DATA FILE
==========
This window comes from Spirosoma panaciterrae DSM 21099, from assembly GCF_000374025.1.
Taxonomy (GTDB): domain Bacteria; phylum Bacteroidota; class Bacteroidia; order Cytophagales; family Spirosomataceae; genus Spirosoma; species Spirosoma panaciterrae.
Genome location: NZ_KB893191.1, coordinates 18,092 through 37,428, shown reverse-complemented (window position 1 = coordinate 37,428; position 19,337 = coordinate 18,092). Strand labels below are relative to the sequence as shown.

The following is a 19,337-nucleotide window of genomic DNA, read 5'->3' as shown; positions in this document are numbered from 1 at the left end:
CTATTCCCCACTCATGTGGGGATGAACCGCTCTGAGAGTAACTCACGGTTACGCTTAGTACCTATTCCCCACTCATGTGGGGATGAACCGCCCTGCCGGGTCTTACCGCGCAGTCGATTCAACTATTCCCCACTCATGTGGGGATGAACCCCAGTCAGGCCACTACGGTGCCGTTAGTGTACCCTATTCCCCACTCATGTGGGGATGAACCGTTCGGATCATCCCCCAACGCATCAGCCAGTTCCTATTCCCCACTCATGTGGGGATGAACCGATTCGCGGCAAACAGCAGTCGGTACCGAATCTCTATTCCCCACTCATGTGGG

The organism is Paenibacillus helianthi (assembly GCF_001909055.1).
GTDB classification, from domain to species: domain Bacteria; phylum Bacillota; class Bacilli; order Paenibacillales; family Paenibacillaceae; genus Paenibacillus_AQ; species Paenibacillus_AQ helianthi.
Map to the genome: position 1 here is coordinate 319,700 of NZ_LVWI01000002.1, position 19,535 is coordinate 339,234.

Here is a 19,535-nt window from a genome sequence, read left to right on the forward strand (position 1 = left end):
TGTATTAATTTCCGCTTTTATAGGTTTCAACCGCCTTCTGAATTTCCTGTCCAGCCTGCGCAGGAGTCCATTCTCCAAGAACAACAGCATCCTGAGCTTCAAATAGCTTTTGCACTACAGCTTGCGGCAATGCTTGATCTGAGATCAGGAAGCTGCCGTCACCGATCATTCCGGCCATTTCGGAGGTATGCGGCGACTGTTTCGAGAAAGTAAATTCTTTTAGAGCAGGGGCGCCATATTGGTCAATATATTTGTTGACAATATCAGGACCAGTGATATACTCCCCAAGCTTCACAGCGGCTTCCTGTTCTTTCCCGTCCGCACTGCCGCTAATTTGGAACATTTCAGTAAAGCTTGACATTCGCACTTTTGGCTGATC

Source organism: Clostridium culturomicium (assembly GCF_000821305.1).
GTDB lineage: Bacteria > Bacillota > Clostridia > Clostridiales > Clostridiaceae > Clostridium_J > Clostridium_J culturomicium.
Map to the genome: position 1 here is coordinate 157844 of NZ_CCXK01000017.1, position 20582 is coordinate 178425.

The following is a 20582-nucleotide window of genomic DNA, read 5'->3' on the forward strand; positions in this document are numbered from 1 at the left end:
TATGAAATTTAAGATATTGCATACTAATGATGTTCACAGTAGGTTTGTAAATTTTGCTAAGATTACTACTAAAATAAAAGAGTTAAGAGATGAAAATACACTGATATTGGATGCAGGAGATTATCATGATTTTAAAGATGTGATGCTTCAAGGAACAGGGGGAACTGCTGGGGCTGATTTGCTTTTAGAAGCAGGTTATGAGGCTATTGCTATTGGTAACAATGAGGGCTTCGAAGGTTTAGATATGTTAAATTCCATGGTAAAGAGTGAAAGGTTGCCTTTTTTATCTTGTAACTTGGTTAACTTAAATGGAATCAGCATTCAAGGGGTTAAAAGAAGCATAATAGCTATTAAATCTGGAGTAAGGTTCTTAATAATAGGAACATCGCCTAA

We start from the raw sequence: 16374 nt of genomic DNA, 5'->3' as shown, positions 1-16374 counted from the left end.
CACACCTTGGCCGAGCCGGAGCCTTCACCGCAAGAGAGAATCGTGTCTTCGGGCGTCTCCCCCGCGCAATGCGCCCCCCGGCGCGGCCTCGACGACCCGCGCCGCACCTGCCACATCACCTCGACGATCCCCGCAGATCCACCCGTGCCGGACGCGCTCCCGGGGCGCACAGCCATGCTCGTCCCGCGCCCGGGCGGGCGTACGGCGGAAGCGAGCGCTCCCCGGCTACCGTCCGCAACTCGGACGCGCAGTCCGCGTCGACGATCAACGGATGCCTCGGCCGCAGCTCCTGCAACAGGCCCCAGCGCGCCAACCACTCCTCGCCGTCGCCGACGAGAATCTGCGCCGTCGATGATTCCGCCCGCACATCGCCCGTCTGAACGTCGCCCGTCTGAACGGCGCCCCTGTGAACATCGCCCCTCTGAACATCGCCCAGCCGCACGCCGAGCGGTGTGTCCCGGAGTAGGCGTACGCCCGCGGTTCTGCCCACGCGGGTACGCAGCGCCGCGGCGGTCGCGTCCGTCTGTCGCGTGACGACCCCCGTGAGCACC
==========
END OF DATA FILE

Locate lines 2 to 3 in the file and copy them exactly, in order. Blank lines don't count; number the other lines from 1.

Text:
Taxonomy (GTDB): domain Bacteria; phylum Bacteroidota; class Bacteroidia; order Cytophagales; family Spirosomataceae; genus Spirosoma; species Spirosoma panaciterrae.
Genome location: NZ_KB893191.1, coordinates 18,092 through 37,428, shown reverse-complemented (window position 1 = coordinate 37,428; position 19,337 = coordinate 18,092). Strand labels below are relative to the sequence as shown.